Shrewd Move Brings Kobasew to Minnesota

Blake BenzelCorrespondent IOctober 19, 2009

GLENDALE, AZ - OCTOBER 17:  Chuck Kobasew #12 of the Boston Bruins leans in during a face off in the NHL game against the Phoenix Coyotes at Jobing.com Arena on October 17, 2009 in Glendale, Arizona. The Coyotes defeated the Bruins 4-1.  (Photo by Christian Petersen/Getty Images)

The Minnesota Wild have acquired forward Chuck Kobasew from the Boston Bruins in exchange for Craig Weller, Alex Fallstrom, and a second round pick in 2011, and I am just tickled pink about this trade.

In reading up about what the opinion on this trade was, I read a line that said the Wild were mortgaging the future, and I just about spit my soda out all over my keyboard.

With this trade, the Wild has effectively ended the Craig Weller experiment, dropping his $625,000 salary. They traded a second round pick in 2011. Two years down the road.  General Manager Chuck Fletcher’s thought in this was that two years is more than ample time to regain a second round pick.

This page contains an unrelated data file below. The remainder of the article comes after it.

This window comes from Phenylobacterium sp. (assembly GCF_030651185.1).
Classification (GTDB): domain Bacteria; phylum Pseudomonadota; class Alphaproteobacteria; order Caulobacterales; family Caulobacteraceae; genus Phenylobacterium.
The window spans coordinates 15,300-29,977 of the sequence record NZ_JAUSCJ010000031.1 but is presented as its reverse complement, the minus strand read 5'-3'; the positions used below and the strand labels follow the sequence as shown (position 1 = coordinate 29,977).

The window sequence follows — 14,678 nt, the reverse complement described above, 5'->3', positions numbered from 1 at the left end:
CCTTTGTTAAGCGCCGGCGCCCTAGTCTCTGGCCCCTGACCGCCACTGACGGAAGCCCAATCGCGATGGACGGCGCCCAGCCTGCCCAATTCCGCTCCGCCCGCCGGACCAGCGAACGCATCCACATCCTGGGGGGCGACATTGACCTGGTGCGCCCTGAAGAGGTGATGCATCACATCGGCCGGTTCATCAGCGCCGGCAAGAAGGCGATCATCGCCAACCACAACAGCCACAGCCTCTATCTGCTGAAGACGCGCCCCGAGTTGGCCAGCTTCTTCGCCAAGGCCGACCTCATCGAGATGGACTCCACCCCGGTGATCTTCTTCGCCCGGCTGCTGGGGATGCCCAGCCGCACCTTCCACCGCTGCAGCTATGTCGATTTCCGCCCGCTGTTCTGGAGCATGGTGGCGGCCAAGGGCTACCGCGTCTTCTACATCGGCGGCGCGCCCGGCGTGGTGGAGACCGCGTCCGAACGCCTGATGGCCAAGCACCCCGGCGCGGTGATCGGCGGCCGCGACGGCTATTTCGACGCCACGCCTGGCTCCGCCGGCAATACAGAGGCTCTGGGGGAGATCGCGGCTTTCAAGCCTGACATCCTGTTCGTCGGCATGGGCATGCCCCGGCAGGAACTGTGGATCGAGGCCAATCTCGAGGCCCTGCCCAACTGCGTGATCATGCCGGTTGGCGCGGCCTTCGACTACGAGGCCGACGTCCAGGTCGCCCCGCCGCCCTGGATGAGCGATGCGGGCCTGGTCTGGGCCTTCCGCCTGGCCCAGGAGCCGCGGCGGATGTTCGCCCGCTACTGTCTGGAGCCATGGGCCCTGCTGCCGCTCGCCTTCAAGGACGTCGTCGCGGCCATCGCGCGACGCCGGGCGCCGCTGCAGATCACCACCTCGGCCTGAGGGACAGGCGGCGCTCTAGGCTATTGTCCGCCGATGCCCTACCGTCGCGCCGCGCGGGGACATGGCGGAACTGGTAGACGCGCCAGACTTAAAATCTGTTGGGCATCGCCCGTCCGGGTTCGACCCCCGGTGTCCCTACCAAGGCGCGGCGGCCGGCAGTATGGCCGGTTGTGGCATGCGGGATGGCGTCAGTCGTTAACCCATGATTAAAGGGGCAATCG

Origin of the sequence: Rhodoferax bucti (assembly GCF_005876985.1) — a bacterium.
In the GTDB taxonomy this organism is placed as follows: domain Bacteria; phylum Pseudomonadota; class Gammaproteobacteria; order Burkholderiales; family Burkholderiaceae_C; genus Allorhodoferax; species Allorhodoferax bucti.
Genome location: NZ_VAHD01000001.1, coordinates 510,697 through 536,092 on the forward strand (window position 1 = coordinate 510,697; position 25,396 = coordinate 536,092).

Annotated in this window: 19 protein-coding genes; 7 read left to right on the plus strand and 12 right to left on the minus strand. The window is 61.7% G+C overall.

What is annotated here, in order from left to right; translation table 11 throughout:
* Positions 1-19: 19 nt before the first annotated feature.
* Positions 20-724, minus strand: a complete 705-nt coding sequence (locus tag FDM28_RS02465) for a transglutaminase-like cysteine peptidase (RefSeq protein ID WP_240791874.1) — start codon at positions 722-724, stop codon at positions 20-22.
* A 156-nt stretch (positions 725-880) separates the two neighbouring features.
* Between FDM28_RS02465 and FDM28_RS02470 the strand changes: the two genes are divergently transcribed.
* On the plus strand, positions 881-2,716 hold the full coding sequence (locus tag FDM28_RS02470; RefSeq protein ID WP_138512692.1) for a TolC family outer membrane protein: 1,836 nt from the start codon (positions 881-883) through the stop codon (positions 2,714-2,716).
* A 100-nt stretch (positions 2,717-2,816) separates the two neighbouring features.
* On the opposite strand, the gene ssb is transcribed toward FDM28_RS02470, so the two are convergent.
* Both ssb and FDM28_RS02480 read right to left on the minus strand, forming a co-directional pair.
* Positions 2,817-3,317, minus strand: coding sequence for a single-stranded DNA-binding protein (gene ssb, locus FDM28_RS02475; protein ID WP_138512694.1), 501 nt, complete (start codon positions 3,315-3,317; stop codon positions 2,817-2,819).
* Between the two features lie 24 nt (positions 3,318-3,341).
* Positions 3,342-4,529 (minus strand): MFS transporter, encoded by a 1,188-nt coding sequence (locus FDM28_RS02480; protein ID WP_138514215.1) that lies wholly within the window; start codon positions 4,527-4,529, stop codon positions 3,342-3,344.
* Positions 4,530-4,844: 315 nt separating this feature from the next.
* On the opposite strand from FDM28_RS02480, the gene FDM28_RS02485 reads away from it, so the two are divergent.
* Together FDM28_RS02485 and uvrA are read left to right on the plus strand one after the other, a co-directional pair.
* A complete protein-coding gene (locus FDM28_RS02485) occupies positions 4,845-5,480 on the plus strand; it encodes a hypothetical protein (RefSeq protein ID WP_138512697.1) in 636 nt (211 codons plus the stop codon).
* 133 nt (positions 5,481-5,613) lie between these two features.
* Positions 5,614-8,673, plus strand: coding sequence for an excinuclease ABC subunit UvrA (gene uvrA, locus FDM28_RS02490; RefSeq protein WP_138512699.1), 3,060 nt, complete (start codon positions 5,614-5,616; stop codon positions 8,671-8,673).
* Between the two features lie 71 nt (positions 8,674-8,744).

Given that the player and the pick were really a throw away, this trade essentially is Kobasew for Fallstrom.

Now, as has been mentioned, Fallstrom could certainly go on to become the next Tomas Holmstrom. But Fallstrom is, at the very least, three years away from even getting a pro contract. That doesn’t help a team getting very thin up front right now.

The bottom line is that this trade is a great one for the organization.

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Did Fletcher overpay for Kobasew?

Absolutely. But he wasn’t dealing from a position of power. There was no way that Fletcher was going to make out like a bandit in any trade at this point in the season, and he knew it. All he could do is hope to mitigate his losses, which he did in a big way.

It was very apparent that Weller wasn’t going to be getting the call from the big squad anytime soon, especially not with Derek Boogaard and John Scott in the lineup. Weller was languishing down in Houston, and was a burden on the books. 

A second round pick, two years down the road, isn’t something that Wild fans should fret over either. By the time the 2011 Entry Draft rolls around, the draft landscape will look much different than it does now, and I would imagine the Wild may have at least one pick in that round.

So, in the grand scheme of things, all the Wild really gave up was Fallstrom.

They didn’t lose Nick Leddy. They didn’t lose Tyler Cuma, or Marco Scandella, or Matt Hackett, or Cody Almond.

The team lost last year’s fourth round pick for a player that will be able to fill some gaping holes on our roster

That, my friends, isn’t mortgaging the future.

That is shrewd management.

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